Imagine what could be achieved if signaling through these receptors could be controlled: happy, slim, and healthy people who remember that they’re pain-free.
Here is a representative of the pharmaceutical industry writing like a flower-child and friend of Publius. Amazing! If Cayman Chemical understands the potential of the ECS, then they are not our opposition, and in many ways they know more about cannabinoids than most cannabis consumers.
As mentioned above, Publius chose the familiar revolutionary phrase from the founding – Life, Liberty, and the Pursuit of Happiness – to frame this new debate. If we debate cannabinoids and the ECS with the prohibitionists, we always win. They can’t speak this language, the language of cannabinoid science. Like the founding phase of our country, this one involves changing the way we look at an issue. The founders had to deal with how to frame federal power: we have to deal with how toreframe federal power. Thus our objective is Nixon’s law – the 1970 Controlled Substances Act – which is factual wrong.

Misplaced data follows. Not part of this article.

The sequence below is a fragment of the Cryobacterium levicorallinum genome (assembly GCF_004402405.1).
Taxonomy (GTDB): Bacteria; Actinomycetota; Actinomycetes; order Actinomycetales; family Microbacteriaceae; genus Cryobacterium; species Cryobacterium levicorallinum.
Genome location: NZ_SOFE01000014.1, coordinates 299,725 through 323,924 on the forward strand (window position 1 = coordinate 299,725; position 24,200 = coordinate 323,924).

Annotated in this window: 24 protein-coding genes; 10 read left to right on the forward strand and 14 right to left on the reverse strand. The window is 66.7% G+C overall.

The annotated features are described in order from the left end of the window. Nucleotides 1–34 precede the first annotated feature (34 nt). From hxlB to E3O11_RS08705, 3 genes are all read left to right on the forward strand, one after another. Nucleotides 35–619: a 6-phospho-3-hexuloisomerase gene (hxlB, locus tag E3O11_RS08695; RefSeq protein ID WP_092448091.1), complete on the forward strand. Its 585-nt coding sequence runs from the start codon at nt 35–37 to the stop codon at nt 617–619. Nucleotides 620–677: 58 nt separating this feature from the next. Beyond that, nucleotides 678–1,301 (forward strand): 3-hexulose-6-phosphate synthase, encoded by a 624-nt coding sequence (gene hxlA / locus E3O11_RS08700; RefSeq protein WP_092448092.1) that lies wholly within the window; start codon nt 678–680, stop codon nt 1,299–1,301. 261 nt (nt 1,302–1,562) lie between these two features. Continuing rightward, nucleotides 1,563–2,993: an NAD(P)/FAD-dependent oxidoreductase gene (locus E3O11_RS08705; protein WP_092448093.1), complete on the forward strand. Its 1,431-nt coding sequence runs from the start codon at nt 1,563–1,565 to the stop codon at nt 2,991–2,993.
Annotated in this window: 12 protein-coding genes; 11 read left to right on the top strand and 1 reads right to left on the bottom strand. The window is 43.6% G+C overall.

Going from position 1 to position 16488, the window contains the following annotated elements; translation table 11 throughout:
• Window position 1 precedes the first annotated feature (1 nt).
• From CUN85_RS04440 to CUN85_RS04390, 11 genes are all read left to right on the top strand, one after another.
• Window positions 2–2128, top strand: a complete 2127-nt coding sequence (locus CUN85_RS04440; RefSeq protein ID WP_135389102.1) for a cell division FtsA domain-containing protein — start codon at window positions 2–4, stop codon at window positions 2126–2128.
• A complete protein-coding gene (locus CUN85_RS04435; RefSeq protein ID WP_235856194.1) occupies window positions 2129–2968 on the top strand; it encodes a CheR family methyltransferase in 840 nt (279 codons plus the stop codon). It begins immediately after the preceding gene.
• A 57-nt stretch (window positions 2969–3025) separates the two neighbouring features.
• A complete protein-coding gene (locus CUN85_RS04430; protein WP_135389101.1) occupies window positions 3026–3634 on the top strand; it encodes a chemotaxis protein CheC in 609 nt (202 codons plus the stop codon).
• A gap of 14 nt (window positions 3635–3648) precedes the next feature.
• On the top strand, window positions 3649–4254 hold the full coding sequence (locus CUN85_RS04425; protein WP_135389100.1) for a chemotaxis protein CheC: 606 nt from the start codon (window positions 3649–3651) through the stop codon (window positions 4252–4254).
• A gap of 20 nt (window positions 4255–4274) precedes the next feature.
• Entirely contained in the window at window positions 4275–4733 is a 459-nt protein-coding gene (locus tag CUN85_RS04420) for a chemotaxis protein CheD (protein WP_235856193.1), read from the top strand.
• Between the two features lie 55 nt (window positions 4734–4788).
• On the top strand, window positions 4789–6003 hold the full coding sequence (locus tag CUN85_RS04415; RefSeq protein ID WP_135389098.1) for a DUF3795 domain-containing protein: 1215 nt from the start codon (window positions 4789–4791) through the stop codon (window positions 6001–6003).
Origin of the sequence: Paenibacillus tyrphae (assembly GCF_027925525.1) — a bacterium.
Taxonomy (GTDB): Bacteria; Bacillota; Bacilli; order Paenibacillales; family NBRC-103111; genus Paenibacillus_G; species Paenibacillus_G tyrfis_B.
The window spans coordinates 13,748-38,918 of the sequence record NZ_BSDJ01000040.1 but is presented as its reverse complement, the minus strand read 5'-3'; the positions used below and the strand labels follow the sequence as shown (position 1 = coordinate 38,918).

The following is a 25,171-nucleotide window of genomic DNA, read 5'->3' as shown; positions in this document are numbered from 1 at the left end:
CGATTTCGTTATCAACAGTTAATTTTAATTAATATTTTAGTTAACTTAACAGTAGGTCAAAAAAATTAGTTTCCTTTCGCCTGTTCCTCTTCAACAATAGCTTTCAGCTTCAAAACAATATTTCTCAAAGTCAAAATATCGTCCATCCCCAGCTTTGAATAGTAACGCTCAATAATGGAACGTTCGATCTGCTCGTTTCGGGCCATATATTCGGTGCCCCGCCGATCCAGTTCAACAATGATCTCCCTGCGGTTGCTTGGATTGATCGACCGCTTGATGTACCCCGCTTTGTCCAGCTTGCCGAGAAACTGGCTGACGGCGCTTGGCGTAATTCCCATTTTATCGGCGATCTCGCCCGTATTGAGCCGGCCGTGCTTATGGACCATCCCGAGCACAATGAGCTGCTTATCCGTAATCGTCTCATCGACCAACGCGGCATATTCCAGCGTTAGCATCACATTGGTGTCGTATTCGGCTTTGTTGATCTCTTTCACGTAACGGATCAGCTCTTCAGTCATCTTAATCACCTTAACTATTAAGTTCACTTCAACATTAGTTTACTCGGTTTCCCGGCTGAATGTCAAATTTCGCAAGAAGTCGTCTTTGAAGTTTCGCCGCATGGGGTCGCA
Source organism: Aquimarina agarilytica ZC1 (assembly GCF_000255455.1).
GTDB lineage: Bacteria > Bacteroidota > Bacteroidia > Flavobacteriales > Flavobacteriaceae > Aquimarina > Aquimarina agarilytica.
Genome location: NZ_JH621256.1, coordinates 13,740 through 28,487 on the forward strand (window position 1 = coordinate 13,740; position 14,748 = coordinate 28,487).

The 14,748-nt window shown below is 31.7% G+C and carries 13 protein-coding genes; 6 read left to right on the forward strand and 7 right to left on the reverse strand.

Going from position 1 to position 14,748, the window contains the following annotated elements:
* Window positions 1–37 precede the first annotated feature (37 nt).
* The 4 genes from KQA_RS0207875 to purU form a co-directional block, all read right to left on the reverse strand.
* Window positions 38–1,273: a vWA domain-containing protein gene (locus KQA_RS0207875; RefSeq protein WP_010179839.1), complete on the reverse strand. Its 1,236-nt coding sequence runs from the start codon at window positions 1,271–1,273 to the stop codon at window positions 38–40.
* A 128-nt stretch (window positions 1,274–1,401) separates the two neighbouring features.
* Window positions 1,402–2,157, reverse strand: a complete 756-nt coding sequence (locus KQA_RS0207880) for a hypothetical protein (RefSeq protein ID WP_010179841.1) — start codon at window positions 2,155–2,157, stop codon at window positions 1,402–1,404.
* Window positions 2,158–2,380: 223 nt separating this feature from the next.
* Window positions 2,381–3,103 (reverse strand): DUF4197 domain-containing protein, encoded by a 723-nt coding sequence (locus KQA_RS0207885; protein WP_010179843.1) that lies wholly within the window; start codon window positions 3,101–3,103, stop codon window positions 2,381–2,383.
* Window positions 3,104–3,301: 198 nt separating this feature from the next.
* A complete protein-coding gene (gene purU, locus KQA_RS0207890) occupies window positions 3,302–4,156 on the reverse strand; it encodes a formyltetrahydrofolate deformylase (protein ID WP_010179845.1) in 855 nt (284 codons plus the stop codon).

The error is that herbal cannabinoids are presumed guilty of having no medicinal value – while Marinol and Cesamet, two synthetic cannabinoids, get pharmaceutical passes. From the perspective of cannabinoids and the ECS, this is nonsense.
Here’s why: beyond holding a patent on a medicinal property of cannabinoids, US patent #6630507, a search of the government’s National Institutes of Health (NIH) website, Pub Med, shows that a revolution has taken place in the field of science. No longer are they looking at the evils of marijuana: the field as a whole has moved to a new understanding of cannabinoids and the ECS. Here are a few specific examples from TCP to support the idea that the endocannabinoid system is necessary to human health; the research is easily found on Pub Med: